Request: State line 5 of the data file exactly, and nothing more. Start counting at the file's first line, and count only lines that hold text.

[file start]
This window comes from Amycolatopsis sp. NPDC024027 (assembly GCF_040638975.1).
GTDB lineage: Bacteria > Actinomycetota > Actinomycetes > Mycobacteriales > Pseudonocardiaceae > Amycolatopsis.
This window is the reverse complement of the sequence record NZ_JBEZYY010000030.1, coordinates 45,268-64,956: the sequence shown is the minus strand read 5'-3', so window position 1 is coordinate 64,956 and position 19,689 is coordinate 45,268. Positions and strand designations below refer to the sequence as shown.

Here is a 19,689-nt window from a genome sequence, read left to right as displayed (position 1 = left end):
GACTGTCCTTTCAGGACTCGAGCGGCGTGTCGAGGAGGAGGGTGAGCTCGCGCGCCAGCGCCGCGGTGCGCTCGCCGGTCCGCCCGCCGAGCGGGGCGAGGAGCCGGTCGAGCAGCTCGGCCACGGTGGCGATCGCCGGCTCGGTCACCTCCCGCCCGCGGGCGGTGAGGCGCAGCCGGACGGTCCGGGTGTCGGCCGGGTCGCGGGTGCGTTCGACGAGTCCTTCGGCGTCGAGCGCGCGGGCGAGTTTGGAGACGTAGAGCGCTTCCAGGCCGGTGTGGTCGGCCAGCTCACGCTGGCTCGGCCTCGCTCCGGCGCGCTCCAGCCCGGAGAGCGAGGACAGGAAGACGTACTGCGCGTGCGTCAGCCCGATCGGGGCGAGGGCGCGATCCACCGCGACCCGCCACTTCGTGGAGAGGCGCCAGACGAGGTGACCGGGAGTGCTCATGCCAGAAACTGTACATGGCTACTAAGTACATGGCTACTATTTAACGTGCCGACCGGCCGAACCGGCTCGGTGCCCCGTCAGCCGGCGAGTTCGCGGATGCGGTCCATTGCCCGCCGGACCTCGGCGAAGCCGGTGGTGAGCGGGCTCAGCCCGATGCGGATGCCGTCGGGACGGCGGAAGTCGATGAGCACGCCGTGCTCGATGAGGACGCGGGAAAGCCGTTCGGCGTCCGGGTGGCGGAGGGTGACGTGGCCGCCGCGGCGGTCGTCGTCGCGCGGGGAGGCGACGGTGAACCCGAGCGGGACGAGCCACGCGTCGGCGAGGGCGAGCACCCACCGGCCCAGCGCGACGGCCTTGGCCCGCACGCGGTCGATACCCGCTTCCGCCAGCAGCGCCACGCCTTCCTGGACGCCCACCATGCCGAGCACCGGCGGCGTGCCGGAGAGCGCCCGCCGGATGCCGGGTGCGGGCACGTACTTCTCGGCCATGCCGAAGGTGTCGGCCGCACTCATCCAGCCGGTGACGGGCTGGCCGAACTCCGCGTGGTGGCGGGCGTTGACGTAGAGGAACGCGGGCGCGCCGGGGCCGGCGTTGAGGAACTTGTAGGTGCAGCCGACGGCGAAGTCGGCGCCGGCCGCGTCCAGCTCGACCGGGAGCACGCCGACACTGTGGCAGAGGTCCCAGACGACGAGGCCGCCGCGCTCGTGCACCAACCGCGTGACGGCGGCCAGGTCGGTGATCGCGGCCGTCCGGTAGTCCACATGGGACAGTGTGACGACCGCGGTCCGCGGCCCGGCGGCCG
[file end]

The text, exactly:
GACTGTCCTTTCAGGACTCGAGCGGCGTGTCGAGGAGGAGGGTGAGCTCGCGCGCCAGCGCCGCGGTGCGCTCGCCGGTCCGCCCGCCGAGCGGGGCGAGGAGCCGGTCGAGCAGCTCGGCCACGGTGGCGATCGCCGGCTCGGTCACCTCCCGCCCGCGGGCGGTGAGGCGCAGCCGGACGGTCCGGGTGTCGGCCGGGTCGCGGGTGCGTTCGACGAGTCCTTCGGCGTCGAGCGCGCGGGCGAGTTTGGAGACGTAGAGCGCTTCCAGGCCGGTGTGGTCGGCCAGCTCACGCTGGCTCGGCCTCGCTCCGGCGCGCTCCAGCCCGGAGAGCGAGGACAGGAAGACGTACTGCGCGTGCGTCAGCCCGATCGGGGCGAGGGCGCGATCCACCGCGACCCGCCACTTCGTGGAGAGGCGCCAGACGAGGTGACCGGGAGTGCTCATGCCAGAAACTGTACATGGCTACTAAGTACATGGCTACTATTTAACGTGCCGACCGGCCGAACCGGCTCGGTGCCCCGTCAGCCGGCGAGTTCGCGGATGCGGTCCATTGCCCGCCGGACCTCGGCGAAGCCGGTGGTGAGCGGGCTCAGCCCGATGCGGATGCCGTCGGGACGGCGGAAGTCGATGAGCACGCCGTGCTCGATGAGGACGCGGGAAAGCCGTTCGGCGTCCGGGTGGCGGAGGGTGACGTGGCCGCCGCGGCGGTCGTCGTCGCGCGGGGAGGCGACGGTGAACCCGAGCGGGACGAGCCACGCGTCGGCGAGGGCGAGCACCCACCGGCCCAGCGCGACGGCCTTGGCCCGCACGCGGTCGATACCCGCTTCCGCCAGCAGCGCCACGCCTTCCTGGACGCCCACCATGCCGAGCACCGGCGGCGTGCCGGAGAGCGCCCGCCGGATGCCGGGTGCGGGCACGTACTTCTCGGCCATGCCGAAGGTGTCGGCCGCACTCATCCAGCCGGTGACGGGCTGGCCGAACTCCGCGTGGTGGCGGGCGTTGACGTAGAGGAACGCGGGCGCGCCGGGGCCGGCGTTGAGGAACTTGTAGGTGCAGCCGACGGCGAAGTCGGCGCCGGCCGCGTCCAGCTCGACCGGGAGCACGCCGACACTGTGGCAGAGGTCCCAGACGACGAGGCCGCCGCGCTCGTGCACCAACCGCGTGACGGCGGCCAGGTCGGTGATCGCGGCCGTCCGGTAGTCCACATGGGACAGTGTGACGACCGCGGTCCGCGGCCCGGCGGCCG